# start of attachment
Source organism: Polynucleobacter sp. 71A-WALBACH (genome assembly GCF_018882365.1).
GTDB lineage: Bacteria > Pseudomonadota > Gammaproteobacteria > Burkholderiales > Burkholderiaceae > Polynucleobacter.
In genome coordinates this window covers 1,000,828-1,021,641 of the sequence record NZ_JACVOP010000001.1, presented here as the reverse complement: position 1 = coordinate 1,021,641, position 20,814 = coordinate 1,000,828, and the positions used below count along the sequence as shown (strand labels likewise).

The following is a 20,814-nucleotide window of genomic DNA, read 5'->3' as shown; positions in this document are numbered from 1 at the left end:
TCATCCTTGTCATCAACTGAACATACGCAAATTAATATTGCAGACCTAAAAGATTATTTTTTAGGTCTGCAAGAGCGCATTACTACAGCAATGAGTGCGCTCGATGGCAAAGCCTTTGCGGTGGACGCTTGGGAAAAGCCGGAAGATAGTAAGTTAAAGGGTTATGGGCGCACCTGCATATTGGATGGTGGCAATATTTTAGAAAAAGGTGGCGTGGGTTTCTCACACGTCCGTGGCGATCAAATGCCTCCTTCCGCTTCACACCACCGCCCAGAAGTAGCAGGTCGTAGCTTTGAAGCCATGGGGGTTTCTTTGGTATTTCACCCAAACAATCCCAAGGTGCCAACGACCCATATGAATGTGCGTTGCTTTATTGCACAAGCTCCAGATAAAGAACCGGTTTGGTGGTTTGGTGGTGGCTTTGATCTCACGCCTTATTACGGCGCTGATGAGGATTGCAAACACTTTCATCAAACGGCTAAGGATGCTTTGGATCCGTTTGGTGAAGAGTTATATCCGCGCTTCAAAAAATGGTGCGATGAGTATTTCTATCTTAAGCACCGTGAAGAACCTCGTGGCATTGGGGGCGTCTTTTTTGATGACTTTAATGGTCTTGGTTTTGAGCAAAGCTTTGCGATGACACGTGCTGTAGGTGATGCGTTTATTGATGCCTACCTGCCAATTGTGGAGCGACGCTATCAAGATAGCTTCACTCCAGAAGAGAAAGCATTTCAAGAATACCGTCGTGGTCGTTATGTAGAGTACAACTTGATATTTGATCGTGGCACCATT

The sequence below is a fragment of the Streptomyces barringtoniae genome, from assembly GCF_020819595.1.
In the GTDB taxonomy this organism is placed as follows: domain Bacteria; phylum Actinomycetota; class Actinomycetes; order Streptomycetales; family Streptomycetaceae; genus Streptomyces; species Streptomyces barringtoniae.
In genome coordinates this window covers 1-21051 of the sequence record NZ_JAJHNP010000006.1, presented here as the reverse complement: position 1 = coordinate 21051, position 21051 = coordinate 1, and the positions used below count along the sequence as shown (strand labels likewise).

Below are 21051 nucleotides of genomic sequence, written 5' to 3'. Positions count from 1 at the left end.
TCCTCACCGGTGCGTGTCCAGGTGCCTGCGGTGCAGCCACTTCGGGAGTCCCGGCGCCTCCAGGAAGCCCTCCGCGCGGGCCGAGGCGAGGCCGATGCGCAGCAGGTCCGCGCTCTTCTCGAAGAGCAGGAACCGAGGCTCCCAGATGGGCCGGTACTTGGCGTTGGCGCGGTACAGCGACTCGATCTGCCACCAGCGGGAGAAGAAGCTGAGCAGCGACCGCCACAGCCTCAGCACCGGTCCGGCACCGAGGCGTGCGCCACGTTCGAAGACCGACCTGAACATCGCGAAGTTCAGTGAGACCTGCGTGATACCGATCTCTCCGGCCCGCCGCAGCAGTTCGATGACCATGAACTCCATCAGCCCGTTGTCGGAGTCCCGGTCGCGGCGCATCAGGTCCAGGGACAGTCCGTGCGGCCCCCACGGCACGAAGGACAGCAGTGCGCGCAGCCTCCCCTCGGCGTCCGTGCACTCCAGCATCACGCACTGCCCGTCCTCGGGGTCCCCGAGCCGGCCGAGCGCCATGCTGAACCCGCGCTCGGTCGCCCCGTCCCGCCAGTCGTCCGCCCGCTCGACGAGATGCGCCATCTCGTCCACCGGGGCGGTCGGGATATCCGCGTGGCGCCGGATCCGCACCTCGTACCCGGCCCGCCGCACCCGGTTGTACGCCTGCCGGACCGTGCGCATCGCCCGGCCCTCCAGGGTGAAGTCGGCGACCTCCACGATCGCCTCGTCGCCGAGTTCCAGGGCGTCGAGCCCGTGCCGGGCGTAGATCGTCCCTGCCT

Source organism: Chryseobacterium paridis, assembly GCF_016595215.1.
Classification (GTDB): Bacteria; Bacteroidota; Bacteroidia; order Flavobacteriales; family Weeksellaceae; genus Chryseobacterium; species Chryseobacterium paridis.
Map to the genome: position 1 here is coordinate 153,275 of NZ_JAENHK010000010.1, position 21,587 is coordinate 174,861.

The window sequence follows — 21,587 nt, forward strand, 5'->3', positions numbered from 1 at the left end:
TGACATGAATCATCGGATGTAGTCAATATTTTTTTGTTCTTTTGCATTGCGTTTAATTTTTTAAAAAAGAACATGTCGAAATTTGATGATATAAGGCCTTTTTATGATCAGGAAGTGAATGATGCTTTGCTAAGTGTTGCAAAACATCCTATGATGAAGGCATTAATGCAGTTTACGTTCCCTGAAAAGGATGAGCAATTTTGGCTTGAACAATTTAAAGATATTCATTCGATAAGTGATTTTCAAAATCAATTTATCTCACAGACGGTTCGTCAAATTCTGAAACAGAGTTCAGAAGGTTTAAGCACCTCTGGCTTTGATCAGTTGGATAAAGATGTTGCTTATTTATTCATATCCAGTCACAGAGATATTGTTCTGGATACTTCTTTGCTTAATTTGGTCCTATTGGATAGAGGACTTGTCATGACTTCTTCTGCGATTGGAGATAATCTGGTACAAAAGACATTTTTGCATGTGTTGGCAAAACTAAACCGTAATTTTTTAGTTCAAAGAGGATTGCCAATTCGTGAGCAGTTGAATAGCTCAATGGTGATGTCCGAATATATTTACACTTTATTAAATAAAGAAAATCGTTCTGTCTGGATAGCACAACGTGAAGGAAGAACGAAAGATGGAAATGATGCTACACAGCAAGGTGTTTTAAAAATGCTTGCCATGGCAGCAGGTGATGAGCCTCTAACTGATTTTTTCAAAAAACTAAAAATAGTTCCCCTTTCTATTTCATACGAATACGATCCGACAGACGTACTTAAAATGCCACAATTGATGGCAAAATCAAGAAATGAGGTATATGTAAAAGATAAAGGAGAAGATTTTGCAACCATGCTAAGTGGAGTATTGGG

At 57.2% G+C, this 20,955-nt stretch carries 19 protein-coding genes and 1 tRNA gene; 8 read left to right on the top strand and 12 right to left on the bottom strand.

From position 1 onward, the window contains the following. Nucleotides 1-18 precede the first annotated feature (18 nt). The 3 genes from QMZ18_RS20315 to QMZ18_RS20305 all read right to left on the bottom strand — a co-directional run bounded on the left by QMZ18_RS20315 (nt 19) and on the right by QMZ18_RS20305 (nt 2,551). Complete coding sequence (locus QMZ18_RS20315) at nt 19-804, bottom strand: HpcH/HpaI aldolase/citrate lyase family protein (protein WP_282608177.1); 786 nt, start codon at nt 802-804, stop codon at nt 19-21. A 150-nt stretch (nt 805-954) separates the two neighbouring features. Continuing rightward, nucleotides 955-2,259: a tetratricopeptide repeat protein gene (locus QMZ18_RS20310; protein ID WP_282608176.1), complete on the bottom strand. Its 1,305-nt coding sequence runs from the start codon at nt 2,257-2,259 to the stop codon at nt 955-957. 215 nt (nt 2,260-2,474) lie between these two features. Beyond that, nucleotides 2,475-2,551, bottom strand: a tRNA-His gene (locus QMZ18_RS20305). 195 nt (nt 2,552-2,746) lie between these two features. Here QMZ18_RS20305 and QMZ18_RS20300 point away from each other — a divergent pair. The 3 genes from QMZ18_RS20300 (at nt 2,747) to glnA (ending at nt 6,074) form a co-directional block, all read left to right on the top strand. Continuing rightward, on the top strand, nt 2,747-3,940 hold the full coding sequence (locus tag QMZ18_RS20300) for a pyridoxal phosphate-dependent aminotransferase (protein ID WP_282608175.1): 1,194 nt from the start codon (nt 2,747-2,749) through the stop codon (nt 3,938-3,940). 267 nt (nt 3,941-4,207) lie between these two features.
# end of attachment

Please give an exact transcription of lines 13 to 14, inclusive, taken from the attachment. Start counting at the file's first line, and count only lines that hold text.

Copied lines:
Map to the genome: position 1 here is coordinate 153,275 of NZ_JAENHK010000010.1, position 21,587 is coordinate 174,861.

The window sequence follows — 21,587 nt, forward strand, 5'->3', positions numbered from 1 at the left end: